November 29, 2017 / 11:21 PM / a year ago

LIVESTOCK-Hog futures retreat after trading at three-week high

    By Julie Ingwersen
    CHICAGO, Nov 29 (Reuters) - U.S. lean hog futures        
fell on Wednesday, retreating from a three-week high on
technical selling and a U.S. Department of Agriculture (USDA)
report showing a jump in average hog weights in Iowa and
southern Minnesota, analysts said.
    Live cattle         and feeder cattle futures         rose
on short-covering and bullish macroeconomic data.
    Live hogs closed lower, snapping a four-session advance.
Most-active CME February hogs        settled down 0.625 cent at
70.900 cents per pound while December hogs        were down
0.675 cent to 65.075 cents.
    Futures fell on news that the USDA reported the average hog
weight for the Iowa/southern Minnesota/South Dakota reporting
area at 285.5 pounds, up 1.3 pounds from the previous week.
    "This is a sharp increase and raises the concern about lax
packer kill schedules," said Rich Nelson, chief strategist with
Allendale Inc.
    Cattle futures rose on short-covering despite a drop in
boxed beef prices. Choice-grade wholesale beef prices were down
$2.08 to $206.55 per cwt, the USDA said.           
    "It was short-covering today and maybe unwinding of long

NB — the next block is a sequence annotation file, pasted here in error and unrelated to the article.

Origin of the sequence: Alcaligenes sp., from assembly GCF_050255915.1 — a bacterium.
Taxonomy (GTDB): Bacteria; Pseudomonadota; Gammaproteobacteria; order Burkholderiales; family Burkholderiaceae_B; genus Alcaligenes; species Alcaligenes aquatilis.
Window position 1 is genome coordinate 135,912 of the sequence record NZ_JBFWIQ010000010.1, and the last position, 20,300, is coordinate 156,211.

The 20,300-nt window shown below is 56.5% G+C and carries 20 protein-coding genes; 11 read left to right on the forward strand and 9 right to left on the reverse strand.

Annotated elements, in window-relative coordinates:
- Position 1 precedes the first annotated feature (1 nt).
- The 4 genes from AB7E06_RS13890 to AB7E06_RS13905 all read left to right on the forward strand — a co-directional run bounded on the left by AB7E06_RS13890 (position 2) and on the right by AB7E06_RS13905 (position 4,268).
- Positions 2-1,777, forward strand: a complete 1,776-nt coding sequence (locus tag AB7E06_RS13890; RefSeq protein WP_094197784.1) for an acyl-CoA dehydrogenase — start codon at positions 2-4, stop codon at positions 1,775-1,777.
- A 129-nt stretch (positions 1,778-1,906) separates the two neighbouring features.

hog/short cattle (spread positions) that gave us a bit of a
push," said Don Roose, president of Iowa-based U.S. Commodities.
    CME February live cattle        were up 0.925 cent to
126.600 cents per pound and December cattle        up 0.825 cent
to 120.475 cents.
    CME January feeder cattle        were up 1.075 cents to
155.575 cents per pound.
    Also supportive, U.S. gross domestic product expanded at a
3.3 percent annual rate in the third quarter, the Commerce
Department said.             
    The report followed news on Tuesday that U.S consumer
confidence surged to a near 17-year high in November.
    Both indicators were seen as bullish for consumer demand for
beef, Nelson said.
    "The whole demand issues has been a strong factor for us in
alleviating the excess product of meat in the industry," Nelson

 (Reporting by Julie Ingwersen, editing by G Crosse)
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